Thread overview
Updated compiler-benchmark
Jul 16
jmh530
Jul 16
jmh530
Jul 16
IGotD-
July 16
I've updated

    https://github.com/nordlow/compiler-benchmark

with

- source variants with templated function variants for languages having generics
- stdout-printing in Markdown (used in README.md)
- benchmarks for the languages Zig and V

## Conclusions (from sample run shown below)

D's compiler `dmd` is still far ahead of all its competition especially when it
comes to default build (standard compilation) performance.

The performance of both GCC and Clang gets significanly worse with each new
release (currently 8, 9, 10 in the table below).

The generic C++ and D versions compiles about 1.5 to 2 times slower whereas the
generic Rust version interestingly is processed 2-3 times faster than the non-generic
version.
July 16
On Thursday, 16 July 2020 at 15:56:45 UTC, Per Nordlöw wrote:
> The generic C++ and D versions compiles about 1.5 to 2 times slower

With DMD, that is.
July 16
On Thursday, 16 July 2020 at 15:56:45 UTC, Per Nordlöw wrote:
> I've updated
>
>     https://github.com/nordlow/compiler-benchmark
>
> with
>
> - source variants with templated function variants for languages having generics
> - stdout-printing in Markdown (used in README.md)
> - benchmarks for the languages Zig and V
>
> [snip]

How are the functions generated? I see something about function-depth, but it might be good to have an example in the readme.
July 16
On Thursday, 16 July 2020 at 18:27:54 UTC, jmh530 wrote:
> How are the functions generated? I see something about function-depth, but it might be good to have an example in the readme.

Ah, I'll add that. Thanks
July 16
On Thursday, 16 July 2020 at 18:27:54 UTC, jmh530 wrote:
> How are the functions generated? I see something about function-depth, but it might be good to have an example in the readme.

Added here

https://github.com/nordlow/compiler-benchmark#sample-generated-code
July 16
On Thursday, 16 July 2020 at 18:27:54 UTC, jmh530 wrote:
> How are the functions generated? I see something about function-depth, but it might be good to have an example in the readme.

This is, of course, a very contrived benchmark but I had to pick something to get me started and I'll happily receive suggestions on how to improve the benchmarking-relevance of the generated code.
July 16
On Thursday, 16 July 2020 at 19:08:59 UTC, Per Nordlöw wrote:
> On Thursday, 16 July 2020 at 18:27:54 UTC, jmh530 wrote:
>> How are the functions generated? I see something about function-depth, but it might be good to have an example in the readme.
>
> This is, of course, a very contrived benchmark but I had to pick something to get me started and I'll happily receive suggestions on how to improve the benchmarking-relevance of the generated code.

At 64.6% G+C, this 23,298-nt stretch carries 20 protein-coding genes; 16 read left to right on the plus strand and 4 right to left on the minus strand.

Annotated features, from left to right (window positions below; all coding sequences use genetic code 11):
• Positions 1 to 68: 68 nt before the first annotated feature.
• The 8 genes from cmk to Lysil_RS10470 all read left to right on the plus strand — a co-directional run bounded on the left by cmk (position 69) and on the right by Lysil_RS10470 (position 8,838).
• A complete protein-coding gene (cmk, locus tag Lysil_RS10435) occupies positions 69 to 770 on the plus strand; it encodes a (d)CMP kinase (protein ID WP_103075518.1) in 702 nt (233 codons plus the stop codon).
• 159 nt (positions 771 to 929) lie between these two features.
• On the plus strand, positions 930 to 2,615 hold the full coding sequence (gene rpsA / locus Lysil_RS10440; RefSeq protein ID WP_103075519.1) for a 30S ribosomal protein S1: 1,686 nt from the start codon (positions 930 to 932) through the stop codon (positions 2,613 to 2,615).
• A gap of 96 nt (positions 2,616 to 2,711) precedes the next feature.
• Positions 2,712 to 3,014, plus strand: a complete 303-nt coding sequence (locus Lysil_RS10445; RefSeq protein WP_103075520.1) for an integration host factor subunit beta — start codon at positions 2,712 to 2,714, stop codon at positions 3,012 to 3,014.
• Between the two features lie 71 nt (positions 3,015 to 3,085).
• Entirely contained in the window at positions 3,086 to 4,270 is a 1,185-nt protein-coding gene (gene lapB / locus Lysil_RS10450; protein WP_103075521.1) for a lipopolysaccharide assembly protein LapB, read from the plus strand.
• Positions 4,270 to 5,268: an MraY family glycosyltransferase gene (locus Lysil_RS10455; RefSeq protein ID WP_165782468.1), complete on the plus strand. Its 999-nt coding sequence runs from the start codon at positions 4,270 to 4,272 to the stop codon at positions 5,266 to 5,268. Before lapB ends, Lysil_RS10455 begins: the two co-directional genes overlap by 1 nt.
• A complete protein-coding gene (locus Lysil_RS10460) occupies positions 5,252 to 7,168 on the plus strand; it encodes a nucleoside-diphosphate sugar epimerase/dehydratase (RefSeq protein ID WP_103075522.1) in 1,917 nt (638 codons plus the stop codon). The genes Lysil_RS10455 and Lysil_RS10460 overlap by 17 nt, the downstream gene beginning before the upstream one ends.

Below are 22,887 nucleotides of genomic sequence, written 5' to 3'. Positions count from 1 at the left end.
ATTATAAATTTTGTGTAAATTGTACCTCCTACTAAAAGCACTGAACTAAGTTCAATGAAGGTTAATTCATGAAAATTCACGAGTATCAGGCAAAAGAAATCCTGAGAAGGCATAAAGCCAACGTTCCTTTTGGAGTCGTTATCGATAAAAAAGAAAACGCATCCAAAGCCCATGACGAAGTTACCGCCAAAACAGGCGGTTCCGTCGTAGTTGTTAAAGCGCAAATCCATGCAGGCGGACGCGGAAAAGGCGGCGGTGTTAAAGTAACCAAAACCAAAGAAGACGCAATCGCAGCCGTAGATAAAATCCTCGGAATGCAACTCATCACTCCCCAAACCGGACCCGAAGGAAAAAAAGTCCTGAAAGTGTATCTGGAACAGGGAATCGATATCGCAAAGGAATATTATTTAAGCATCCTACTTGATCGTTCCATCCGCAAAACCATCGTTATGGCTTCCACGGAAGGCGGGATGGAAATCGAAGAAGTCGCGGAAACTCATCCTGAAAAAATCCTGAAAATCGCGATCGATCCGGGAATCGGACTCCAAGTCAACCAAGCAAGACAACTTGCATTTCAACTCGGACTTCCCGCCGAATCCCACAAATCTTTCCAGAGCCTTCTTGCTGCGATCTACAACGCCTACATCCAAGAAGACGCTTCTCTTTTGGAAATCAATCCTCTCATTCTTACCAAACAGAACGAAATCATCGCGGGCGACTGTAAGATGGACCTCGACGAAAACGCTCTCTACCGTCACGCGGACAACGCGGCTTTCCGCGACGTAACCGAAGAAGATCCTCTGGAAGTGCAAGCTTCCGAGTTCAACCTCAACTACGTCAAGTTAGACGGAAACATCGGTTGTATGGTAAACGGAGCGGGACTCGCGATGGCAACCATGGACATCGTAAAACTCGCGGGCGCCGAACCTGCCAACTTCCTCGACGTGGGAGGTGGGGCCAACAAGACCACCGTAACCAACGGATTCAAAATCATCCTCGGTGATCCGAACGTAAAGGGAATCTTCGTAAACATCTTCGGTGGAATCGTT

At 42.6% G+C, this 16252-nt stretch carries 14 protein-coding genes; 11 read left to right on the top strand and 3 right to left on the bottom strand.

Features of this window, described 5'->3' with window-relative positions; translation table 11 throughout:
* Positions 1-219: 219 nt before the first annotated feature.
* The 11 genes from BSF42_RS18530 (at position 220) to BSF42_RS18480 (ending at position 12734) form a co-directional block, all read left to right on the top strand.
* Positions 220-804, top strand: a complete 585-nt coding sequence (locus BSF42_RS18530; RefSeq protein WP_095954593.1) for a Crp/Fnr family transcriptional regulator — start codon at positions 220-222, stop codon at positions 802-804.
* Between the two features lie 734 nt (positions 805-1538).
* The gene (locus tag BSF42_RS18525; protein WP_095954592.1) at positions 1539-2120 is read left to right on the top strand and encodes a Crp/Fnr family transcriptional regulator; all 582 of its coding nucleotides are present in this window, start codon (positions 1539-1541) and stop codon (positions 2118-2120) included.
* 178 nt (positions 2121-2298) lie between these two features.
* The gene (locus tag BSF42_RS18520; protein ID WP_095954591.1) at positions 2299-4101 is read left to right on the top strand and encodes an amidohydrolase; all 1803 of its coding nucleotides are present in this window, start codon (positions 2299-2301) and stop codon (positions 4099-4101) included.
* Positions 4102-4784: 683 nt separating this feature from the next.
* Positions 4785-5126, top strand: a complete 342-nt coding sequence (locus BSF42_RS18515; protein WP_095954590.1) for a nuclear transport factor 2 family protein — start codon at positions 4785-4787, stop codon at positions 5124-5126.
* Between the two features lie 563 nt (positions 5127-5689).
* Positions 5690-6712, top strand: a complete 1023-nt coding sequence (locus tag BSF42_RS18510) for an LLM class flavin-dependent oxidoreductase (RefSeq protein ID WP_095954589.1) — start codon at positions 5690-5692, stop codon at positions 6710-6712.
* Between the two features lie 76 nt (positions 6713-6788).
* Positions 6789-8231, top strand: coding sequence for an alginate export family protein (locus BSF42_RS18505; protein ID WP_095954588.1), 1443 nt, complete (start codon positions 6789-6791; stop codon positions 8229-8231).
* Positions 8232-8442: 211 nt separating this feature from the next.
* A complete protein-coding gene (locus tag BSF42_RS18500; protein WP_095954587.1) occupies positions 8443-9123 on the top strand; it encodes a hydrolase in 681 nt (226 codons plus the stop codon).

Thanks!
July 16
On Thursday, 16 July 2020 at 15:56:45 UTC, Per Nordlöw wrote:
>
> D's compiler `dmd` is still far ahead of all its competition especially when it
> comes to default build (standard compilation) performance.
>

I don't think this comparison is fair as dmd is far behind when it comes to code generation compared to the competitors. What should be included are benchmarks done with LDC as well. Since you already have the D code, adding LDC should be pretty easy.
July 17
On Thursday, 16 July 2020 at 23:36:58 UTC, IGotD- wrote:
> On Thursday, 16 July 2020 at 15:56:45 UTC, Per Nordlöw wrote:
>>
>> D's compiler `dmd` is still far ahead of all its competition especially when it
>> comes to default build (standard compilation) performance.
>>
>
> I don't think this comparison is fair as dmd is far behind when it comes to code generation compared to the competitors. What should be included are benchmarks done with LDC as well. Since you already have the D code, adding LDC should be pretty easy.

Both dmd and ldc have superior check stage (lexical, syntactic and semantic analysis) because of a language designed in conjunction with the needs and limitations of a compiler. One key-property of such a design is that the D language is design to be a so called, single-pass language.

The compiler dmd is superior because of a super-fast but less qualitative code generation giving outstanding productivity incremental development. At that stage in the development cycle fast builds is much more important that optimized machine code. The machine code generated by dmd in this stage is sufficiently fast for the needs of the developer trying to be productive in this stage. That is by design, not by accident. I suggest you ask Walter Bright if you want more details around his design.

The compiler ldc is about 10x slower than dmd for the debug stage because of the larger overhead of the LLVM-backend and is often preferred when doing release builds.